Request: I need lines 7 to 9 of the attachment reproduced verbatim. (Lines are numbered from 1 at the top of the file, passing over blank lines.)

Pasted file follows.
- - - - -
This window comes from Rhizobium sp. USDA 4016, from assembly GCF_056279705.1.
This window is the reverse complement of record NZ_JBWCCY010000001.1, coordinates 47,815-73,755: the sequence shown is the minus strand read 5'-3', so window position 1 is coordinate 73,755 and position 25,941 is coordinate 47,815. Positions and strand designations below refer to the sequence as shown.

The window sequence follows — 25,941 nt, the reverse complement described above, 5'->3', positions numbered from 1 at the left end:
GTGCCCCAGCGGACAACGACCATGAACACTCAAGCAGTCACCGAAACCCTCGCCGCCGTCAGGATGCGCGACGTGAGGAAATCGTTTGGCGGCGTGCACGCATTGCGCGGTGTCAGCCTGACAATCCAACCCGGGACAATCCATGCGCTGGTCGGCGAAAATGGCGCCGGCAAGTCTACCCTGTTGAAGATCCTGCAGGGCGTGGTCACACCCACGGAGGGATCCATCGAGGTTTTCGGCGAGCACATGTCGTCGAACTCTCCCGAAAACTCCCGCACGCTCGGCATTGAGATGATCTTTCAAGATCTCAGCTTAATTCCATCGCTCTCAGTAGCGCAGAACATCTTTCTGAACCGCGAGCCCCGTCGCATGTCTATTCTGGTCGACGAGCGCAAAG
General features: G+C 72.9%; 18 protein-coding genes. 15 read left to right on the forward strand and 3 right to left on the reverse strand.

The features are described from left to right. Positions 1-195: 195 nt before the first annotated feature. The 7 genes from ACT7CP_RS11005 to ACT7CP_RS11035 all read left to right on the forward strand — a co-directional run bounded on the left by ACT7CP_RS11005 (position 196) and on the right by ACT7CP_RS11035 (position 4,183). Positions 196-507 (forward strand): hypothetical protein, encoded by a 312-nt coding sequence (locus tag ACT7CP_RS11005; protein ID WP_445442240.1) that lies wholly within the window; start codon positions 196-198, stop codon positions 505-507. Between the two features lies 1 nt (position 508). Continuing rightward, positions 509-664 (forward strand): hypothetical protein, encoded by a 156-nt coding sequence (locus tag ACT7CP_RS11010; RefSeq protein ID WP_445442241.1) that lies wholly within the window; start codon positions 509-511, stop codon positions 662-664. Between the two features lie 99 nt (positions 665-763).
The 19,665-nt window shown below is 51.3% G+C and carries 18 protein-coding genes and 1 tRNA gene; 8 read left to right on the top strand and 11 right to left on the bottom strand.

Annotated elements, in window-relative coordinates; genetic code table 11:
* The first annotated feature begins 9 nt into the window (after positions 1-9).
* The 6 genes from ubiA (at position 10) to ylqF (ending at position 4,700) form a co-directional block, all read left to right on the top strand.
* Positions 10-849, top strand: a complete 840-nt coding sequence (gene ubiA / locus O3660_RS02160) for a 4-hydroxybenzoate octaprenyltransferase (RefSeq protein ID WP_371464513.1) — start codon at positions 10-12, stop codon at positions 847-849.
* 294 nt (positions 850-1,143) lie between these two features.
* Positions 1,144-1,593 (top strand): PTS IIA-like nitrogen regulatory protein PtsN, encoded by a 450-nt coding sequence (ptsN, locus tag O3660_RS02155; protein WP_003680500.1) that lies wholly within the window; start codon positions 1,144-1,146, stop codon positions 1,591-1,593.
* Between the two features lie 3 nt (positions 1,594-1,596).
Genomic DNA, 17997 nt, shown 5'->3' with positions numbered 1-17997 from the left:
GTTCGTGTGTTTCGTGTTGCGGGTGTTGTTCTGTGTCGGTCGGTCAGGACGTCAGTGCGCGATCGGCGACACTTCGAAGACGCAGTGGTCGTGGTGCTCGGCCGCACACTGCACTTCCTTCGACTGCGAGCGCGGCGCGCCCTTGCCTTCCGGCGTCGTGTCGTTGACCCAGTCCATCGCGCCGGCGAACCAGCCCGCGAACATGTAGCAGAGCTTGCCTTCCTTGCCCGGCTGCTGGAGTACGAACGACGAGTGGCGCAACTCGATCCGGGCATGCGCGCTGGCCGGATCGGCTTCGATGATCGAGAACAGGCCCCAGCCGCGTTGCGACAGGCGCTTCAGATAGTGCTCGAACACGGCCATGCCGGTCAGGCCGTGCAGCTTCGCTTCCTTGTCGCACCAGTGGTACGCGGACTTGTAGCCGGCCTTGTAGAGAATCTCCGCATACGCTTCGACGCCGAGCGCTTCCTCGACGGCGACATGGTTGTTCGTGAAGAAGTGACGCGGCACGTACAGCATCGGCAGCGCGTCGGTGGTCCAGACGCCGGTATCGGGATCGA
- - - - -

The 19,665-nt window shown below is 51.3% G+C and carries 18 protein-coding genes and 1 tRNA gene; 8 read left to right on the top strand and 11 right to left on the bottom strand.

Annotated elements, in window-relative coordinates; genetic code table 11:
* The first annotated feature begins 9 nt into the window (after positions 1-9).